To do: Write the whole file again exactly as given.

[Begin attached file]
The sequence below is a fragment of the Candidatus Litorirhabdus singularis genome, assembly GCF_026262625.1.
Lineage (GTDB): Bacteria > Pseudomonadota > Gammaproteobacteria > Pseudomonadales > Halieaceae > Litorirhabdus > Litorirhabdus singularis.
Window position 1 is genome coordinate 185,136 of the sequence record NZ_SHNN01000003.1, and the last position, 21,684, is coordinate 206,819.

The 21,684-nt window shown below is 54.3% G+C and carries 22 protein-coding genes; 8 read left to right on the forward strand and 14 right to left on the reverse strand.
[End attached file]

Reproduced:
The sequence below is a fragment of the Candidatus Litorirhabdus singularis genome, assembly GCF_026262625.1.
Lineage (GTDB): Bacteria > Pseudomonadota > Gammaproteobacteria > Pseudomonadales > Halieaceae > Litorirhabdus > Litorirhabdus singularis.
Window position 1 is genome coordinate 185,136 of the sequence record NZ_SHNN01000003.1, and the last position, 21,684, is coordinate 206,819.

The 21,684-nt window shown below is 54.3% G+C and carries 22 protein-coding genes; 8 read left to right on the forward strand and 14 right to left on the reverse strand.